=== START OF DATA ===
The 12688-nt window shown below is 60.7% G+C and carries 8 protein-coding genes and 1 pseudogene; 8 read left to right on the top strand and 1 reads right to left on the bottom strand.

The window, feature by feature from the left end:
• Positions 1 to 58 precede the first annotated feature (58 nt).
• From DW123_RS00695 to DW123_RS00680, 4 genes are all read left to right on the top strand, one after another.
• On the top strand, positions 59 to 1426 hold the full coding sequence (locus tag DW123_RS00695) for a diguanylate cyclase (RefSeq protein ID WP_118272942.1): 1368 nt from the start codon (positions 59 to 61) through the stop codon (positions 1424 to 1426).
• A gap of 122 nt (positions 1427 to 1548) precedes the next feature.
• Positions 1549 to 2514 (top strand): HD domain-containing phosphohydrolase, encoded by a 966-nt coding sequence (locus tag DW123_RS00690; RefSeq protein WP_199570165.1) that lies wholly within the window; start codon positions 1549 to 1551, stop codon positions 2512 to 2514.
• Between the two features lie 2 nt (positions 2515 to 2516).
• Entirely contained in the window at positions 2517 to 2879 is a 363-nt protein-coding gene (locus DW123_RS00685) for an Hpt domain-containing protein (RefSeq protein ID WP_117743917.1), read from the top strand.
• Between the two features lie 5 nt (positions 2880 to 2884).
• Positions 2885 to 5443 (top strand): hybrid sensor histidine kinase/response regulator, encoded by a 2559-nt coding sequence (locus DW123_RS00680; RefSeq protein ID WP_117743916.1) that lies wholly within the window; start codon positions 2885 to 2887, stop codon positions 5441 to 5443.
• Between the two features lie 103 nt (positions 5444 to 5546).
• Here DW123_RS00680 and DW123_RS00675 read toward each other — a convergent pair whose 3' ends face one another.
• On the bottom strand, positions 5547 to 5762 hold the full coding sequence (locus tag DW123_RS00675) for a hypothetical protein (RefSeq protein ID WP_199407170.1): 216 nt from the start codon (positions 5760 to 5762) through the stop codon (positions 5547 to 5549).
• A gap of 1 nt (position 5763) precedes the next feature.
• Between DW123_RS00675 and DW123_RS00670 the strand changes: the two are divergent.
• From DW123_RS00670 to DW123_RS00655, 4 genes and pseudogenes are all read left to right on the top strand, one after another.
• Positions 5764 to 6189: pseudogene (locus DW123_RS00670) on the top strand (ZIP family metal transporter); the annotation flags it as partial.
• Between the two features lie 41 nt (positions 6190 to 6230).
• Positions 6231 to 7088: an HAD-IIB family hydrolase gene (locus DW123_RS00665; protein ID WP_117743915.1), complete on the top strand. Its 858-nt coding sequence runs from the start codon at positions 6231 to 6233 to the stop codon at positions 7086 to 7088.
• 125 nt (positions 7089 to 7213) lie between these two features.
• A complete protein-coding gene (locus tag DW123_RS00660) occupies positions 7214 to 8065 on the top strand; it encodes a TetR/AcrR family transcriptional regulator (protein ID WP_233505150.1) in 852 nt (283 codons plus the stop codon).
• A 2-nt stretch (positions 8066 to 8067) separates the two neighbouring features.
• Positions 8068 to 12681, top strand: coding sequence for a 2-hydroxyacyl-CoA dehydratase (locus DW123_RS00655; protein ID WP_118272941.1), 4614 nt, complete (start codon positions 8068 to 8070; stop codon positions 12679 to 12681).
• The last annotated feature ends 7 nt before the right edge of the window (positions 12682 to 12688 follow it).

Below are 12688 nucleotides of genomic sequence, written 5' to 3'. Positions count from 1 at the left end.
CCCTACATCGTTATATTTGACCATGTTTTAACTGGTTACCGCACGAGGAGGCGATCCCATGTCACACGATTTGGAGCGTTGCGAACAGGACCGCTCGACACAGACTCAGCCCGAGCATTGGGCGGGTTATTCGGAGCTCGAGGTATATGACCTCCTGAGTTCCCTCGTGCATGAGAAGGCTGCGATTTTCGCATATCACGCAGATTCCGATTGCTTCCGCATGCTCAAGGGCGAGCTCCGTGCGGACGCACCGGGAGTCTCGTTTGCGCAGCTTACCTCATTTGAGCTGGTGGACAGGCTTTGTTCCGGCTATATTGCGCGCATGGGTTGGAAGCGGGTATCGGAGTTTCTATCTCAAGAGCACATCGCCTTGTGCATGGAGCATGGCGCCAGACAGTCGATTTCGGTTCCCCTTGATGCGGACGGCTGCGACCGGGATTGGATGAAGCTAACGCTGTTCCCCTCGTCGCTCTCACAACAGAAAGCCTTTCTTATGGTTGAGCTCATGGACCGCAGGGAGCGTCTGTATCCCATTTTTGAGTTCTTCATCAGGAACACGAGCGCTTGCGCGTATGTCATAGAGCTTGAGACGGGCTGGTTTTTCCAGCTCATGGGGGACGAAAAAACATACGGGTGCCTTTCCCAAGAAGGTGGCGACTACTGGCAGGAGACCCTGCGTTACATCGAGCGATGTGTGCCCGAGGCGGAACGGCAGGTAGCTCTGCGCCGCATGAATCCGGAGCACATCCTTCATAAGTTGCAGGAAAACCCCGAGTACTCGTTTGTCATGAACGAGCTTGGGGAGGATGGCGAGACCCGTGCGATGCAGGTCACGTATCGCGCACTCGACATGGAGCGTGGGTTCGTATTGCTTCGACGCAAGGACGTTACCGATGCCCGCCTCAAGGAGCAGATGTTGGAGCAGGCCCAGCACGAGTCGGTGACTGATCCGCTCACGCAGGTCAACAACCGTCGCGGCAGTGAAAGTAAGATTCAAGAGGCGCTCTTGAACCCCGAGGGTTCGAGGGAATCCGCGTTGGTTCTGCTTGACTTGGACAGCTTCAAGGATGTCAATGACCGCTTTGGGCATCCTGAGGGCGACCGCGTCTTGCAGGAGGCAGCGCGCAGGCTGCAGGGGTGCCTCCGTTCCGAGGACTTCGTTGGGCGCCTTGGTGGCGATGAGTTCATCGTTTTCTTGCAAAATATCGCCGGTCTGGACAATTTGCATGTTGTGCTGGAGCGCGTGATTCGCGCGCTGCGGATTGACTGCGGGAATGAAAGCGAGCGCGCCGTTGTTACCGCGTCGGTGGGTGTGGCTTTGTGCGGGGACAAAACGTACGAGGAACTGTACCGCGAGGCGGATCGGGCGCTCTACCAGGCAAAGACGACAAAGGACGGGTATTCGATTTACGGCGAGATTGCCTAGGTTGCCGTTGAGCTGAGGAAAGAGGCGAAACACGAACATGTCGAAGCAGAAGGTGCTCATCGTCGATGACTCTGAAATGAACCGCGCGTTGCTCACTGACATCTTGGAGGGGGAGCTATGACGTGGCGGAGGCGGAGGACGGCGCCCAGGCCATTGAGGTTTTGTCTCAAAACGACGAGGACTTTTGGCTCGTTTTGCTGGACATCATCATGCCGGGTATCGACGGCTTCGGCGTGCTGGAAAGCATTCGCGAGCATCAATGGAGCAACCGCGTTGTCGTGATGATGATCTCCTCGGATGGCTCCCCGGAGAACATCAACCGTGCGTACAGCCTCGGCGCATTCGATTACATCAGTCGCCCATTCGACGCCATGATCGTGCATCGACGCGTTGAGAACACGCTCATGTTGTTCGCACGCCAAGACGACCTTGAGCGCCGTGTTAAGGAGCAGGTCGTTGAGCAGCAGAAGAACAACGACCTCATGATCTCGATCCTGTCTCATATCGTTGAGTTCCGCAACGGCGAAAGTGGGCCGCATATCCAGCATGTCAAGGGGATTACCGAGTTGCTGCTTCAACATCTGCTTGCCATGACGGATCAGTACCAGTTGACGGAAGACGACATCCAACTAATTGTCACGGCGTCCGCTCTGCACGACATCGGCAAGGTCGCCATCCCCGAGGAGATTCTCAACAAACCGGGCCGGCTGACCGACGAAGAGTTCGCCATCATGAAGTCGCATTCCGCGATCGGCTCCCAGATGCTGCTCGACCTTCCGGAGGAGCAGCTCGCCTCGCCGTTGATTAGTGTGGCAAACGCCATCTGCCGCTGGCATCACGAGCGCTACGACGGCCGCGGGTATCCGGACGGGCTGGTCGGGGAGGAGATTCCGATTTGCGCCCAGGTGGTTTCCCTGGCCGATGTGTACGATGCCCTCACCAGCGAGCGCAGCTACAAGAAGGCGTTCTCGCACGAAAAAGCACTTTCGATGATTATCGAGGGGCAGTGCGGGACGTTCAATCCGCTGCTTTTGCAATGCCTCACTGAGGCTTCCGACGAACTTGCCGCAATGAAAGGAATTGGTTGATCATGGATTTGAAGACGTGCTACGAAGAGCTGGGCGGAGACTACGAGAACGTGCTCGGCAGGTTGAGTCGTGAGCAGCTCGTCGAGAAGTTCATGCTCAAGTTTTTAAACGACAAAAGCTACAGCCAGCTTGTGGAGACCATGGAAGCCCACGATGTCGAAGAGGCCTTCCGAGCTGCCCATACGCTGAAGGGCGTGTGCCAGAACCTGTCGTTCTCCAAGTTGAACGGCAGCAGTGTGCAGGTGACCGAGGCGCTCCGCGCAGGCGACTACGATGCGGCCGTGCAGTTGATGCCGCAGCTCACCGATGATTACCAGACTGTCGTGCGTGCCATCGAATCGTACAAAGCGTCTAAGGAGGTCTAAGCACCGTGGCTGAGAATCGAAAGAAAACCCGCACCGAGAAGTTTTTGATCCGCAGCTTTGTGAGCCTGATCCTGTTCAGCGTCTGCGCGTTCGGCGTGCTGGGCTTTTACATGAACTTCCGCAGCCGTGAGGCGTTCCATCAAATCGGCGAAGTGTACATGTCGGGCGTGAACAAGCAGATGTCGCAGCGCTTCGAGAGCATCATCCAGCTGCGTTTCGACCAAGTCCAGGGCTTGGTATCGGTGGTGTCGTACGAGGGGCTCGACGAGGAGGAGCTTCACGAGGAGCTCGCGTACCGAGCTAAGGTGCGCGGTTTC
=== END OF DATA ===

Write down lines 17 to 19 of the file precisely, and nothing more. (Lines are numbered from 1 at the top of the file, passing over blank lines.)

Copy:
• From DW123_RS00670 to DW123_RS00655, 4 genes and pseudogenes are all read left to right on the top strand, one after another.
• Positions 5764 to 6189: pseudogene (locus DW123_RS00670) on the top strand (ZIP family metal transporter); the annotation flags it as partial.
• Between the two features lie 41 nt (positions 6190 to 6230).